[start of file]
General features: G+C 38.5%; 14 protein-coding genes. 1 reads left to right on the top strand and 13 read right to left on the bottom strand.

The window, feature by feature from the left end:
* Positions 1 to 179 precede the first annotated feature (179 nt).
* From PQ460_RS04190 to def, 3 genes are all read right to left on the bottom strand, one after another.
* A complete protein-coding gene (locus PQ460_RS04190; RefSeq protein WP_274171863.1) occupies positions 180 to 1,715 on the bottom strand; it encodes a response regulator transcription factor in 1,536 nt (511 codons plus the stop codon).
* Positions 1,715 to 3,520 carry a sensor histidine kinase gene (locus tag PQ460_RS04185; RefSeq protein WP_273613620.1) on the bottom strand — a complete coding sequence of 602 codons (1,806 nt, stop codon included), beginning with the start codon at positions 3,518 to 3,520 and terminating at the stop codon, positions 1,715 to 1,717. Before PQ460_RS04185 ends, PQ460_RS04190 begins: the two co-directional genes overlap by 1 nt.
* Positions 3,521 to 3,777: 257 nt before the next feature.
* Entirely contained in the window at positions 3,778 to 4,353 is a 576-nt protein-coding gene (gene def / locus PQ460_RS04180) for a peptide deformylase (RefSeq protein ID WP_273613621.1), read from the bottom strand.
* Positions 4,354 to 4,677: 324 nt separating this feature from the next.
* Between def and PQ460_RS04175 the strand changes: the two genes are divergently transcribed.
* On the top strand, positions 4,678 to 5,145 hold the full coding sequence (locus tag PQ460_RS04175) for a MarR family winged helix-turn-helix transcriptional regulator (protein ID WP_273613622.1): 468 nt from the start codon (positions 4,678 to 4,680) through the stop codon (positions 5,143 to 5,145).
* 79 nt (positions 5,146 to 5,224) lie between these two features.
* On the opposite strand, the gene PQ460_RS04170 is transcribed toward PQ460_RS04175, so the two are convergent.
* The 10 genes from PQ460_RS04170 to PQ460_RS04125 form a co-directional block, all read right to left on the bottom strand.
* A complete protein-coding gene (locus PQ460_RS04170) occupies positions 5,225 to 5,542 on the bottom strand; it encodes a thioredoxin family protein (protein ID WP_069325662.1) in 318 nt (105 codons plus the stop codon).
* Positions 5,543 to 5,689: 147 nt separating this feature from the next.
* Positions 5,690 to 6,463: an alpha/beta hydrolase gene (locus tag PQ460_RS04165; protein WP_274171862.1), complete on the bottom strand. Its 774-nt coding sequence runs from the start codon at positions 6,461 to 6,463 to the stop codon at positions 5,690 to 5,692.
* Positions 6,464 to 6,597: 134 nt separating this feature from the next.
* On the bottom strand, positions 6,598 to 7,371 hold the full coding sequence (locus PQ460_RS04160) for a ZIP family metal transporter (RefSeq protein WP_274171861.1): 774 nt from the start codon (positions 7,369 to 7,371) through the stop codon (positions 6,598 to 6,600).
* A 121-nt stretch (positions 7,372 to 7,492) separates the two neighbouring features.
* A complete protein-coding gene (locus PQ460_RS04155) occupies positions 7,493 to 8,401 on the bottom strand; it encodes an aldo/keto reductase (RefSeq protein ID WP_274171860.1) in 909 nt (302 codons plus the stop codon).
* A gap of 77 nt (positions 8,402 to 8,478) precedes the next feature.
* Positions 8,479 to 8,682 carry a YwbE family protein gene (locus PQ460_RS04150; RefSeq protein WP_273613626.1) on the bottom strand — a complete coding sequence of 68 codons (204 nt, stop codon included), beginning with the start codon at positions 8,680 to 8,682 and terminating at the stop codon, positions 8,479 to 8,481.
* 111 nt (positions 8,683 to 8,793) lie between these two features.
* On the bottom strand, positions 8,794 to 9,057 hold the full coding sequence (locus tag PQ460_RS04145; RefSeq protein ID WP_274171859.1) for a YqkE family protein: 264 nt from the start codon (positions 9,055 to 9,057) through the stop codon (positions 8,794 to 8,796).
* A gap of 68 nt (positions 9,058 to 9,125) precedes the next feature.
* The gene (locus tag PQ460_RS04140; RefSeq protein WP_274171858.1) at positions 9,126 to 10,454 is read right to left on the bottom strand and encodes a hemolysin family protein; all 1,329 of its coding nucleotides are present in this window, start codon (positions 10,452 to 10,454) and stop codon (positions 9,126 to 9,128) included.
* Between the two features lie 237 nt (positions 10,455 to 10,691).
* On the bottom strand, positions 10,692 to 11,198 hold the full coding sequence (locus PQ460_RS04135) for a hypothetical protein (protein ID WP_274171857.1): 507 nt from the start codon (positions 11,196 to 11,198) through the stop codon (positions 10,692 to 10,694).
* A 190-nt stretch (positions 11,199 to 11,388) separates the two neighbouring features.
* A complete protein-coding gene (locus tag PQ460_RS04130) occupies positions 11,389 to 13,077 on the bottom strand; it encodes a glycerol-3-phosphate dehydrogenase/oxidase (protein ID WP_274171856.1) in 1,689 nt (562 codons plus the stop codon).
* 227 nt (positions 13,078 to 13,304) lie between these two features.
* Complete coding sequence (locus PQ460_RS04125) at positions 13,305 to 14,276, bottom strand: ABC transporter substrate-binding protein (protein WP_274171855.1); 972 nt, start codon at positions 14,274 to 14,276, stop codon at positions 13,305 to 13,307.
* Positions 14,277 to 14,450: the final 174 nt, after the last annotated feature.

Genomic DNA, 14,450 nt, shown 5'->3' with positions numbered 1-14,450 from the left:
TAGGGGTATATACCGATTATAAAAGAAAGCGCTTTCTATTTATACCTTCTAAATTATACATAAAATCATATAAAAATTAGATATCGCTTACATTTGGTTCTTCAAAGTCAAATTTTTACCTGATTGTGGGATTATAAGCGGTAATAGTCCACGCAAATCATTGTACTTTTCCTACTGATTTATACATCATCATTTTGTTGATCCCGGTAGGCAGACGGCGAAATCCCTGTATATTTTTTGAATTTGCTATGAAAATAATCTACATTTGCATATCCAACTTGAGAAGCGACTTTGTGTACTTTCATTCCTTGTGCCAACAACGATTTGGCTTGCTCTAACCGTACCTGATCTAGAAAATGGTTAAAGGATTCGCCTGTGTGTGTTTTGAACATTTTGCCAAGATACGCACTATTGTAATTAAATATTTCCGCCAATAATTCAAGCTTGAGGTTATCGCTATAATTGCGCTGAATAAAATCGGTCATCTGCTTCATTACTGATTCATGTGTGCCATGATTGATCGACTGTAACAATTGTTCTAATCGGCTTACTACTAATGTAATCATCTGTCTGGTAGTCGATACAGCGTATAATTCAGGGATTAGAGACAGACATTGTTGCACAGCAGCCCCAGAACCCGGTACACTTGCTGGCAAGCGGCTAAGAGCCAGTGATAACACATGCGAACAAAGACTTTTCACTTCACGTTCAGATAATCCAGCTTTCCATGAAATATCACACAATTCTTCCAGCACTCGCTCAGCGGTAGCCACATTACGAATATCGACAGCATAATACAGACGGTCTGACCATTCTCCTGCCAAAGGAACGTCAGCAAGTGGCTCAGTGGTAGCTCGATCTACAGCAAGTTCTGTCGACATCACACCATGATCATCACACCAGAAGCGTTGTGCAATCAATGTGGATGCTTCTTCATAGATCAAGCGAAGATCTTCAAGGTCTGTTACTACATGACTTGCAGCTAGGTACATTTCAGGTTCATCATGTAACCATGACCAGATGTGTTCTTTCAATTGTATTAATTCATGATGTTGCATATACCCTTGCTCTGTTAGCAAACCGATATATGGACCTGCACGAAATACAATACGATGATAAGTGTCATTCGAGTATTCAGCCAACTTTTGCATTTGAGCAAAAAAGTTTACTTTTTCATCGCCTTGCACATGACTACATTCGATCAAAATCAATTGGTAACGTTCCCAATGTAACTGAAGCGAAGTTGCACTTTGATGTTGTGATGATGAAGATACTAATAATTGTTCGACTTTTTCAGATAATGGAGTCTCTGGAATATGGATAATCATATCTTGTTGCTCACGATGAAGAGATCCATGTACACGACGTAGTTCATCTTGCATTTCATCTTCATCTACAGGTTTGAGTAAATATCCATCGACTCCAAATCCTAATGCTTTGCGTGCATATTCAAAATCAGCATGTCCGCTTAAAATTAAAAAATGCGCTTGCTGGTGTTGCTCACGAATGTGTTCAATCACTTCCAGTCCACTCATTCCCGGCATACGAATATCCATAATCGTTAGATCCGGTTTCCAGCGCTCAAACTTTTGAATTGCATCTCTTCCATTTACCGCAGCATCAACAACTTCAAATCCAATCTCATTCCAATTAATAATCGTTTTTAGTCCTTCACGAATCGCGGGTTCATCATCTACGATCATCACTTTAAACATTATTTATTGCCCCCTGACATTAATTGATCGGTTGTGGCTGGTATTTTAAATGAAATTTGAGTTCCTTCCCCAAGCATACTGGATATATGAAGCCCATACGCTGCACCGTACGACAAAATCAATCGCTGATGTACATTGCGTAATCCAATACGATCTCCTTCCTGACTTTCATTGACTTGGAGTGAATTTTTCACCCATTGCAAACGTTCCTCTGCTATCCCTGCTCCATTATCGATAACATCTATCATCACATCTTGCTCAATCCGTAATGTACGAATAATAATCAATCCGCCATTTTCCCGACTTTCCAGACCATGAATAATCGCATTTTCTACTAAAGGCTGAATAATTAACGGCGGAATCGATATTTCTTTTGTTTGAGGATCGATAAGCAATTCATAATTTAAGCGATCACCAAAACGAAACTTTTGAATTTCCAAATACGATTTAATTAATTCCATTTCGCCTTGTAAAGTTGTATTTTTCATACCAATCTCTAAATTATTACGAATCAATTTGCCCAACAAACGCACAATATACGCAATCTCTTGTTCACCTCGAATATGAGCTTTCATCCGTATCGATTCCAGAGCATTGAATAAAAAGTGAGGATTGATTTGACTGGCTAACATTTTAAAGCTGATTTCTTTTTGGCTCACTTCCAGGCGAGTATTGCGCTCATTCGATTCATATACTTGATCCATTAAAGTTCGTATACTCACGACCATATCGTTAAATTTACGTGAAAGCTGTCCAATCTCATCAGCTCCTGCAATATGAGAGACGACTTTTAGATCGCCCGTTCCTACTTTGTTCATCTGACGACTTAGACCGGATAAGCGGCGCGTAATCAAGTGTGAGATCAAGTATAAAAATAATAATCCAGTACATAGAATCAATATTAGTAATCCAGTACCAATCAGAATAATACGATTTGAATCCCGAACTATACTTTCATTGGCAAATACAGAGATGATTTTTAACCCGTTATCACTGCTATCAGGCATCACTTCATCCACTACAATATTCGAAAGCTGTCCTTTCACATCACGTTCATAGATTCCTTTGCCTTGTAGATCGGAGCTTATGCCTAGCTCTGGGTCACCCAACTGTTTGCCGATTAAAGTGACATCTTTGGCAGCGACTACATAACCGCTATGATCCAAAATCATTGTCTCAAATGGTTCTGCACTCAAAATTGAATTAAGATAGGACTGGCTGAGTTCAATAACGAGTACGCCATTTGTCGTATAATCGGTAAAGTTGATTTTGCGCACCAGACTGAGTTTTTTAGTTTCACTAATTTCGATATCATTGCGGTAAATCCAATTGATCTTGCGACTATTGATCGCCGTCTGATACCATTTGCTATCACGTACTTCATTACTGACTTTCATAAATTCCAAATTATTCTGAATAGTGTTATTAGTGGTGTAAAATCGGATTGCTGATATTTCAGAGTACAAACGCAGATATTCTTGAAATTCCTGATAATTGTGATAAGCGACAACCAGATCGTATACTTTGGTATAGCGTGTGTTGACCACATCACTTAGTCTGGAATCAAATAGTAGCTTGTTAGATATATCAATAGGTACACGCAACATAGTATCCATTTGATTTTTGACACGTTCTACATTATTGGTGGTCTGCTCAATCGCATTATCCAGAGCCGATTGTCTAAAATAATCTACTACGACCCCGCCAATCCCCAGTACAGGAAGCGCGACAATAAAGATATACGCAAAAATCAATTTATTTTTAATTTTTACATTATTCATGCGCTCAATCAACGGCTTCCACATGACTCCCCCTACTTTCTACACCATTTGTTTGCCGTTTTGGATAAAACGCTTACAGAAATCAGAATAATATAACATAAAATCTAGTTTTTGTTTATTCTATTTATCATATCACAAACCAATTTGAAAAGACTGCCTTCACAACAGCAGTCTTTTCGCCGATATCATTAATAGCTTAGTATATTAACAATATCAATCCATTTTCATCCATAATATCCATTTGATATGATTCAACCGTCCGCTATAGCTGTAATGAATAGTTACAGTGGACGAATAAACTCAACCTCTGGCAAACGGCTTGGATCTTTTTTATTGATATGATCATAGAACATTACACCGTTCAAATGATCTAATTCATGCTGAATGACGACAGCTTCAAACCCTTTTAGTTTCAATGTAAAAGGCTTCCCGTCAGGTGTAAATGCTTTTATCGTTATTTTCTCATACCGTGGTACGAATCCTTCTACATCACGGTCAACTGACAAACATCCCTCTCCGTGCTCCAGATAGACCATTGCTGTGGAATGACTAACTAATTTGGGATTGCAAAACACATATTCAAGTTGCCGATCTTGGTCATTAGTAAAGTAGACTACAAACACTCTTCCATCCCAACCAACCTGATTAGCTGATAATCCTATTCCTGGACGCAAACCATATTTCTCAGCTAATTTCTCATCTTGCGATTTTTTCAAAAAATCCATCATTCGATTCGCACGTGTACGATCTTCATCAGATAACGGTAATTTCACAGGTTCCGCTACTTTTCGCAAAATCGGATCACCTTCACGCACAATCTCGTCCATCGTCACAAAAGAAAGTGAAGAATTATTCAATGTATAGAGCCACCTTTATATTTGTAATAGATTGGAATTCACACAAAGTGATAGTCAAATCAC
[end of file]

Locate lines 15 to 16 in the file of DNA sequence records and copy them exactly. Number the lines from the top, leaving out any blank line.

* A complete protein-coding gene (locus PQ460_RS04170) occupies positions 5,225 to 5,542 on the bottom strand; it encodes a thioredoxin family protein (protein ID WP_069325662.1) in 318 nt (105 codons plus the stop codon).
* Positions 5,543 to 5,689: 147 nt separating this feature from the next.